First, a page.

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What Every Classics Major Should Know About the Discipline
The following is excerpted from Bruce S. Thornton’s excellent little book, A Student’s Guide to Classics.
Politics, philosophy, history, epic, poetry, comedy, tragedy, rhetoric, democracy, aesthetics, science, liberty, senate, republic,judiciary, president, legislature—the terms included in this brief but impressive list have two things in common: first, their referents constitute much of the political, intellectual, and cultural infrastructure of Western civilization; second, they all derive from ancient Greek and Latin.
Classics is the discipline that studies the language, literature, history, and civilizations of ancient Greece and Rome, two cultures that bequeathed to the West the greater part of its intellectual, political, and artistic heritage. For centuries Western education comprised the study of Greek and Latin and their surviving literary monuments. A familiarity with classics provided an understanding of the roots of Western culture, the key ideals, ideas, characters, stories, images, categories, and concepts that in turn made up a liberal education, or the training of the mind to exercise the independent, critical awareness necessary for a free citizen in a free republic.
Times of course have changed, and the study of Greek and Latin no longer occupies the central place it once held in the curriculum. Classics today is a small, shrinking university discipline kept alive, where it can be afforded, more because of prestige and tradition than because of a recognition of its central role in liberal education and in teaching the foundations of Western civilization. Yet at a time when Western civilization and its values are under assault, the need for classics is as urgent today as it was in the past. And people are still interested in antiquity: translations of classical texts continue to sell well, and popular films, Gladiator for instance, testify to an enduring fascination with the ancient Greeks and Romans.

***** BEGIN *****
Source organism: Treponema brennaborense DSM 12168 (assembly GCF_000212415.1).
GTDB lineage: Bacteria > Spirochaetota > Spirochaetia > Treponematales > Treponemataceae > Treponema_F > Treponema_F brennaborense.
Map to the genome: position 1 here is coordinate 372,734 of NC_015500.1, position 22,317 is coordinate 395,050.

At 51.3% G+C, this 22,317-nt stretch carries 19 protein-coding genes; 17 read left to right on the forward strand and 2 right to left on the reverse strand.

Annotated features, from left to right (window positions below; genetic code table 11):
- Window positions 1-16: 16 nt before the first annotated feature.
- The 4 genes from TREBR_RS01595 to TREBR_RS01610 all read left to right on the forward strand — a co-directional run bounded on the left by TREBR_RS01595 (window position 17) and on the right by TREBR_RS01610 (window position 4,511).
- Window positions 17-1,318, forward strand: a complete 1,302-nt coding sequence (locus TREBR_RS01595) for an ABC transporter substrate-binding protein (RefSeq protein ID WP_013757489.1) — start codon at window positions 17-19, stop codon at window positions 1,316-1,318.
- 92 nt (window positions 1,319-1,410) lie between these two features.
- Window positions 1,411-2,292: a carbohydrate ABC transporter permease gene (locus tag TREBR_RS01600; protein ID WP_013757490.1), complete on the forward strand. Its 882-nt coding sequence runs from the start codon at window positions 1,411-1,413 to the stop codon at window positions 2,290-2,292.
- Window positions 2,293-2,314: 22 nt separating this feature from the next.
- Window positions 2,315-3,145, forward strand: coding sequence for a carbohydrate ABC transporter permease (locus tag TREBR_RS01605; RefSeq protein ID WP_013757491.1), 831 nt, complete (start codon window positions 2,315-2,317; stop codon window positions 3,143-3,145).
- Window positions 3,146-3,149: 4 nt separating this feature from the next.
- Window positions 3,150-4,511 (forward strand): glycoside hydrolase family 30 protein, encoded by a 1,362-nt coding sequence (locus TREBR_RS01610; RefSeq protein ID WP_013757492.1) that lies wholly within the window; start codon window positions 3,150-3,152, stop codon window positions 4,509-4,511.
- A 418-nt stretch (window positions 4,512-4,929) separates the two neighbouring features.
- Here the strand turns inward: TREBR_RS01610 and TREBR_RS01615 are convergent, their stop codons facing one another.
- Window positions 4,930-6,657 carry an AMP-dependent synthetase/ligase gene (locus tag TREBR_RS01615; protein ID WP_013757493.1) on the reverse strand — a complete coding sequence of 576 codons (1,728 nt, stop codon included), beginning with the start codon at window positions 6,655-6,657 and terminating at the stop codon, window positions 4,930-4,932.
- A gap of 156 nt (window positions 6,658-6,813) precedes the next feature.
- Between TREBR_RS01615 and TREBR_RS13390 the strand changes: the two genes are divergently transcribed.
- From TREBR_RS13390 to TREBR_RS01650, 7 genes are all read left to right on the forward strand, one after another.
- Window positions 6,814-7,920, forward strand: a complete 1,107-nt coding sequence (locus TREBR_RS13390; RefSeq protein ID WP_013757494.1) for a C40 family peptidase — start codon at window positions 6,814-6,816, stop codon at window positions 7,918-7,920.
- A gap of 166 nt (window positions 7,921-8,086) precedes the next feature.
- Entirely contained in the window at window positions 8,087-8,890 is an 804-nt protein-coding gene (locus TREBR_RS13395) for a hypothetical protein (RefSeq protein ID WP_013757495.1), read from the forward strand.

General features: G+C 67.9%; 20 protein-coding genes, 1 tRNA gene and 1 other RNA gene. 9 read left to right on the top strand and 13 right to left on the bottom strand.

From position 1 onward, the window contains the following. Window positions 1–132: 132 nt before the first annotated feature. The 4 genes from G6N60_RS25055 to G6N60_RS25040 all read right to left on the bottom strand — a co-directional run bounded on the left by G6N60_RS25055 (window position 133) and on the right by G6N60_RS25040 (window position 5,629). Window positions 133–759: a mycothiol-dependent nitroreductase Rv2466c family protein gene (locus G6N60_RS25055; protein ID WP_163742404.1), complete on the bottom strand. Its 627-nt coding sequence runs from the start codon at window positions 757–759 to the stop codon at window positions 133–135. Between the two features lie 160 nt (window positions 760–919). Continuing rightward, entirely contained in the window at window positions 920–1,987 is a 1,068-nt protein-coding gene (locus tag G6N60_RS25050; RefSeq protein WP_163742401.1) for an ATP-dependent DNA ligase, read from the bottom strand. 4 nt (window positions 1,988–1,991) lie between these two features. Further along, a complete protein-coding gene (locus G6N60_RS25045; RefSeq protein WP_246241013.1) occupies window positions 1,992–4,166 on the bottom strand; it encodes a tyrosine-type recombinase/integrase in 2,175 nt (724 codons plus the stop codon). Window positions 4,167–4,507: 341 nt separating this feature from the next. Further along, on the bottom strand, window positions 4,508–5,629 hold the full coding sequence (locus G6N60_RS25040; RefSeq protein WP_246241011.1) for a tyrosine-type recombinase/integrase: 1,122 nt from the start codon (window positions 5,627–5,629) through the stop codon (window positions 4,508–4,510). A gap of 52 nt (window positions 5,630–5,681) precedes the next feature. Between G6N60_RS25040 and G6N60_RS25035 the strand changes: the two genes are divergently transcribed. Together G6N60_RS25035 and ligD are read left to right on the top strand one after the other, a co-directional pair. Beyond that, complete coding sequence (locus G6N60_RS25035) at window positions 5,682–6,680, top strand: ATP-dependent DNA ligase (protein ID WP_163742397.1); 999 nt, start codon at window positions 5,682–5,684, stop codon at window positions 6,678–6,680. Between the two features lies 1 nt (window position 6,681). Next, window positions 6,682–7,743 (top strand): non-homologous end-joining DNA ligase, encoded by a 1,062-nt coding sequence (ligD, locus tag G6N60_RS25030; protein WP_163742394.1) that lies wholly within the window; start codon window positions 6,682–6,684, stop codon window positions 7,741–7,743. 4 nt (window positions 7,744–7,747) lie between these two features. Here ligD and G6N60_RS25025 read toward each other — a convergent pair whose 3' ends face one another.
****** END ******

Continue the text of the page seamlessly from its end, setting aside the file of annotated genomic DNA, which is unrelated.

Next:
I hope that this brief introduction to classics will encourage students to study in more depth what Thomas Jefferson called a “sublime luxury,” the ancient Greek and Latin languages and literatures.
What Is Classics?
The discipline of classics actually is made up of several different areas of study, all linked by a grounding in the Greek and Latin languages, the study of which is called “philology.” The first skill a classics student must learn is to read Greek and Latin, which means mastering their vocabulary, grammar, syntax, and morphology. The study of these languages, moreover, usually proceeds through sentences adapted or taken whole from Greek and Roman authors.
Right from the start, then, classics students are learning about the great writers and works of antiquity, rather than learning how to ask for directions to the train station or the museum. Thus, even the technical study of Greek and Latin vocabulary and grammar exposes the student to some of the greatest literature, writers, and ideas in history. Here is an important difference between classics and other disciplines in the humanities: to a much greater degree classics teaches languages in a way that also introduces students to the culture, history, philosophy, and literature of Greece and Rome. But the first step remains learning the languages themselves, so that students eventually can read Greek and Latin masterpieces in their original languages.
After learning basic grammar, students begin to read ancient authors and decide in which specific area of classics they wish to concentrate. But no matter where students eventually focus, most will have first read a wide range of ancient texts in literature, history, and philosophy. This is another advantage of classics: since it is grounded in languages, students are compelled to become broadly educated in the whole culture of ancient Greece or Rome rather than just in some narrow subspecialty.